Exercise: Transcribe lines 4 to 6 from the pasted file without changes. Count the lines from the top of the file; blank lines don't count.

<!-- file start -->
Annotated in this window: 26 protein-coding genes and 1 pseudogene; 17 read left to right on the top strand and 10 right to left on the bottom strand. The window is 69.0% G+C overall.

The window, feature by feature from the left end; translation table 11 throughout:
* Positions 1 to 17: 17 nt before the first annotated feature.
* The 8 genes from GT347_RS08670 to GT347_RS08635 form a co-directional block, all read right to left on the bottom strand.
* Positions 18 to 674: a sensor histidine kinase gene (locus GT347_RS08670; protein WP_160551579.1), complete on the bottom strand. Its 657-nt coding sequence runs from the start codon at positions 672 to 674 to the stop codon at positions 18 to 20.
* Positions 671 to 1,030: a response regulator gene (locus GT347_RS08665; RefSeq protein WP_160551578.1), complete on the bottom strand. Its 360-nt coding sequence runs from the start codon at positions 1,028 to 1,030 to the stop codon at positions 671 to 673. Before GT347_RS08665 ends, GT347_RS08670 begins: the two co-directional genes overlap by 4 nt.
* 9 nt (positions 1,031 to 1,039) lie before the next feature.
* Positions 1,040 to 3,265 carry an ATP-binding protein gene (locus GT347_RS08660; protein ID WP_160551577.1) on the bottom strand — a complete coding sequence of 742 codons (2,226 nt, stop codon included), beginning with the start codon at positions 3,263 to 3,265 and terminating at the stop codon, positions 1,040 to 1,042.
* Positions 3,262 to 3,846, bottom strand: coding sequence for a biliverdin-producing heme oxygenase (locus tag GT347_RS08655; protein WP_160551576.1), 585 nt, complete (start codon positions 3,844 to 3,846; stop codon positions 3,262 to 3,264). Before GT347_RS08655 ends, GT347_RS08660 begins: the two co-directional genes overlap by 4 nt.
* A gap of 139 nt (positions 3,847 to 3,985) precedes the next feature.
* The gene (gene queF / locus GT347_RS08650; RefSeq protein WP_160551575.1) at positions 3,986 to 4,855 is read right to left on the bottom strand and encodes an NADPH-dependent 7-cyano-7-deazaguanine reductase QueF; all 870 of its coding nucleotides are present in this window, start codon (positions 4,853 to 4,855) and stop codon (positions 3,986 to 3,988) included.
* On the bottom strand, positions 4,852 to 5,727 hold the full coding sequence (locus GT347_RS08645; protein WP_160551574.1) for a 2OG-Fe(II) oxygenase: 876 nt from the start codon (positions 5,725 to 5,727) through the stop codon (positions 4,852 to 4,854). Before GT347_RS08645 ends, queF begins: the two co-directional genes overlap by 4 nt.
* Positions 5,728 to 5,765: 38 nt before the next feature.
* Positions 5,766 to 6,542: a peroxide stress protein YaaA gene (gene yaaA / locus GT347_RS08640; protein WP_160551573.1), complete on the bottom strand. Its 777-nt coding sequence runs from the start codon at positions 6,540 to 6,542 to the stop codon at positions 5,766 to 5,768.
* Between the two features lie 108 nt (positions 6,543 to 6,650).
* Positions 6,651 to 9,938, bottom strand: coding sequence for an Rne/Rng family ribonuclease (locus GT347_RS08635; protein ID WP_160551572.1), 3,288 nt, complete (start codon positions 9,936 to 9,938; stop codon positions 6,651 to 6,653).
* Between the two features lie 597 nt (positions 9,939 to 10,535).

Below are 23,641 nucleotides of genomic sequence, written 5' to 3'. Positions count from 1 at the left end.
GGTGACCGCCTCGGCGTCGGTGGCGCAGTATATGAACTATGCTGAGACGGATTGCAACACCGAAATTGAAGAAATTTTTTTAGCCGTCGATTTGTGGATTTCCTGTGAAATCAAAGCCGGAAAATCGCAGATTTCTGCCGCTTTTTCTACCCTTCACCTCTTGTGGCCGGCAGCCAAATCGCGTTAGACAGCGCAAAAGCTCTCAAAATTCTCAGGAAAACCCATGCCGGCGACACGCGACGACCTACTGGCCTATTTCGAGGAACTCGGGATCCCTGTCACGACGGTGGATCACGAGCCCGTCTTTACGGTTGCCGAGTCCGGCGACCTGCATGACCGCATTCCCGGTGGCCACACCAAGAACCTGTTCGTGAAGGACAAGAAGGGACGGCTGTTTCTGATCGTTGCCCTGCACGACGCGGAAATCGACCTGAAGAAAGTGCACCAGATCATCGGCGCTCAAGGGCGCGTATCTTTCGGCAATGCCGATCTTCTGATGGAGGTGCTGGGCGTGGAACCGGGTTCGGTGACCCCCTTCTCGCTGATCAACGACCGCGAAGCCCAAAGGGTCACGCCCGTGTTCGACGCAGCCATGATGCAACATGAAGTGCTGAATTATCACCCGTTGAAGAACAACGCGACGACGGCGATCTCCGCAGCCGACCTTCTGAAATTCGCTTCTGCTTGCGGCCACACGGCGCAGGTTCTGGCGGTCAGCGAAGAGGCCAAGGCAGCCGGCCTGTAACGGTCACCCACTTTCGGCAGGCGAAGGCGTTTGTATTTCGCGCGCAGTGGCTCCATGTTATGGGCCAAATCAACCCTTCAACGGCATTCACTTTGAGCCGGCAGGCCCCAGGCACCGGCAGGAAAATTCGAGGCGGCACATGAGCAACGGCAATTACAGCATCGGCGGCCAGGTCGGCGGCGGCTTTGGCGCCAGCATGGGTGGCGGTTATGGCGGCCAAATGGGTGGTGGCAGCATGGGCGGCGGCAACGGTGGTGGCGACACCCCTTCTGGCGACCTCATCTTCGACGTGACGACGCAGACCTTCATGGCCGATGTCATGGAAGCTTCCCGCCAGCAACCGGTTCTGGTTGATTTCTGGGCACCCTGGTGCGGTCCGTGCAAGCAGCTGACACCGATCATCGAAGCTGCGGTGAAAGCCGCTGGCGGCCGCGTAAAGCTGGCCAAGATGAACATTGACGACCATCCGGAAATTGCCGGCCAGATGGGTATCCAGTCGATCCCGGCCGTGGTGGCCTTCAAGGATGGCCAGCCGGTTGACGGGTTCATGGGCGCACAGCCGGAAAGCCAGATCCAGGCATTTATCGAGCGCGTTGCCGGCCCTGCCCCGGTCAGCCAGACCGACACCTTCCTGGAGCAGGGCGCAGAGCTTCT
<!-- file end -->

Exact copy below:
* The 8 genes from GT347_RS08670 to GT347_RS08635 form a co-directional block, all read right to left on the bottom strand.
* Positions 18 to 674: a sensor histidine kinase gene (locus GT347_RS08670; protein WP_160551579.1), complete on the bottom strand. Its 657-nt coding sequence runs from the start codon at positions 672 to 674 to the stop codon at positions 18 to 20.
* Positions 671 to 1,030: a response regulator gene (locus GT347_RS08665; RefSeq protein WP_160551578.1), complete on the bottom strand. Its 360-nt coding sequence runs from the start codon at positions 1,028 to 1,030 to the stop codon at positions 671 to 673. Before GT347_RS08665 ends, GT347_RS08670 begins: the two co-directional genes overlap by 4 nt.